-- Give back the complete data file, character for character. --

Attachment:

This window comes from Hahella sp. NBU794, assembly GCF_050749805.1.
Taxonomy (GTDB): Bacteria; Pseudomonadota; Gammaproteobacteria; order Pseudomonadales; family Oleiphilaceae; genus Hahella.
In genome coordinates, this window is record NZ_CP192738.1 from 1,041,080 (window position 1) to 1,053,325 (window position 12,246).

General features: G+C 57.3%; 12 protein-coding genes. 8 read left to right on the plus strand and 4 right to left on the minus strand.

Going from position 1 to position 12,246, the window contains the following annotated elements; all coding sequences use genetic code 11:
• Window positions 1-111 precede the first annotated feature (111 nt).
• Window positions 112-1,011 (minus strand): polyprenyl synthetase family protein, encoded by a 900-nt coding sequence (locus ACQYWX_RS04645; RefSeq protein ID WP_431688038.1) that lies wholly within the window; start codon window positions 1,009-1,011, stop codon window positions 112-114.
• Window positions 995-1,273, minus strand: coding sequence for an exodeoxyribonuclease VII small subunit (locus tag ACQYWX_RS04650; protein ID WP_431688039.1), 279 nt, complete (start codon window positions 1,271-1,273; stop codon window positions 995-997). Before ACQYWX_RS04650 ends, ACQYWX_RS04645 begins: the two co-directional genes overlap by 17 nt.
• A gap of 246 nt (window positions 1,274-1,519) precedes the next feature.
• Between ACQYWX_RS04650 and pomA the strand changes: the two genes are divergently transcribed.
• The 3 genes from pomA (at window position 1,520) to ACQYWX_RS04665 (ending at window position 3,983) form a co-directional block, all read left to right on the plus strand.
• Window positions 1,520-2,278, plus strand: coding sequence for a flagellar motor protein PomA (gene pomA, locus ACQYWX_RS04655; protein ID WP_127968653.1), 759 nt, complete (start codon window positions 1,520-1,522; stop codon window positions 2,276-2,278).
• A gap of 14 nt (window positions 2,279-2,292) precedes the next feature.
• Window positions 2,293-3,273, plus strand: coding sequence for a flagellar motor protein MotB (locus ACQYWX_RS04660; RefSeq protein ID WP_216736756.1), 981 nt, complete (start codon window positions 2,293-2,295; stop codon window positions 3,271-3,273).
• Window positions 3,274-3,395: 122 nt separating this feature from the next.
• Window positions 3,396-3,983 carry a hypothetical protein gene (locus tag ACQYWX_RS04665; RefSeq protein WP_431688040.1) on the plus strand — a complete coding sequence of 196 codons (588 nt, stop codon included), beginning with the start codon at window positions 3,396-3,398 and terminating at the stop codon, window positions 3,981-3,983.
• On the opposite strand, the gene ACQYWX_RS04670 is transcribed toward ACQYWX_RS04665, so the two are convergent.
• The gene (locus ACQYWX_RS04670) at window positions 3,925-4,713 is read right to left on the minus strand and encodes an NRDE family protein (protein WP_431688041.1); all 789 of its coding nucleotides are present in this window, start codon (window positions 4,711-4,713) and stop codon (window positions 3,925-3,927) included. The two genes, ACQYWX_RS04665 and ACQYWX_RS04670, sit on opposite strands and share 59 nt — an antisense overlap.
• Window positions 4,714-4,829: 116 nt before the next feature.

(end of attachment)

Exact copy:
This window comes from Hahella sp. NBU794, assembly GCF_050749805.1.
Taxonomy (GTDB): Bacteria; Pseudomonadota; Gammaproteobacteria; order Pseudomonadales; family Oleiphilaceae; genus Hahella.
In genome coordinates, this window is record NZ_CP192738.1 from 1,041,080 (window position 1) to 1,053,325 (window position 12,246).

General features: G+C 57.3%; 12 protein-coding genes. 8 read left to right on the plus strand and 4 right to left on the minus strand.

Going from position 1 to position 12,246, the window contains the following annotated elements; all coding sequences use genetic code 11:
• Window positions 1-111 precede the first annotated feature (111 nt).
• Window positions 112-1,011 (minus strand): polyprenyl synthetase family protein, encoded by a 900-nt coding sequence (locus ACQYWX_RS04645; RefSeq protein ID WP_431688038.1) that lies wholly within the window; start codon window positions 1,009-1,011, stop codon window positions 112-114.
• Window positions 995-1,273, minus strand: coding sequence for an exodeoxyribonuclease VII small subunit (locus tag ACQYWX_RS04650; protein ID WP_431688039.1), 279 nt, complete (start codon window positions 1,271-1,273; stop codon window positions 995-997). Before ACQYWX_RS04650 ends, ACQYWX_RS04645 begins: the two co-directional genes overlap by 17 nt.
• A gap of 246 nt (window positions 1,274-1,519) precedes the next feature.
• Between ACQYWX_RS04650 and pomA the strand changes: the two genes are divergently transcribed.
• The 3 genes from pomA (at window position 1,520) to ACQYWX_RS04665 (ending at window position 3,983) form a co-directional block, all read left to right on the plus strand.
• Window positions 1,520-2,278, plus strand: coding sequence for a flagellar motor protein PomA (gene pomA, locus ACQYWX_RS04655; protein ID WP_127968653.1), 759 nt, complete (start codon window positions 1,520-1,522; stop codon window positions 2,276-2,278).
• A gap of 14 nt (window positions 2,279-2,292) precedes the next feature.
• Window positions 2,293-3,273, plus strand: coding sequence for a flagellar motor protein MotB (locus ACQYWX_RS04660; RefSeq protein ID WP_216736756.1), 981 nt, complete (start codon window positions 2,293-2,295; stop codon window positions 3,271-3,273).
• Window positions 3,274-3,395: 122 nt separating this feature from the next.
• Window positions 3,396-3,983 carry a hypothetical protein gene (locus tag ACQYWX_RS04665; RefSeq protein WP_431688040.1) on the plus strand — a complete coding sequence of 196 codons (588 nt, stop codon included), beginning with the start codon at window positions 3,396-3,398 and terminating at the stop codon, window positions 3,981-3,983.
• On the opposite strand, the gene ACQYWX_RS04670 is transcribed toward ACQYWX_RS04665, so the two are convergent.
• The gene (locus ACQYWX_RS04670) at window positions 3,925-4,713 is read right to left on the minus strand and encodes an NRDE family protein (protein WP_431688041.1); all 789 of its coding nucleotides are present in this window, start codon (window positions 4,711-4,713) and stop codon (window positions 3,925-3,927) included. The two genes, ACQYWX_RS04665 and ACQYWX_RS04670, sit on opposite strands and share 59 nt — an antisense overlap.
• Window positions 4,714-4,829: 116 nt before the next feature.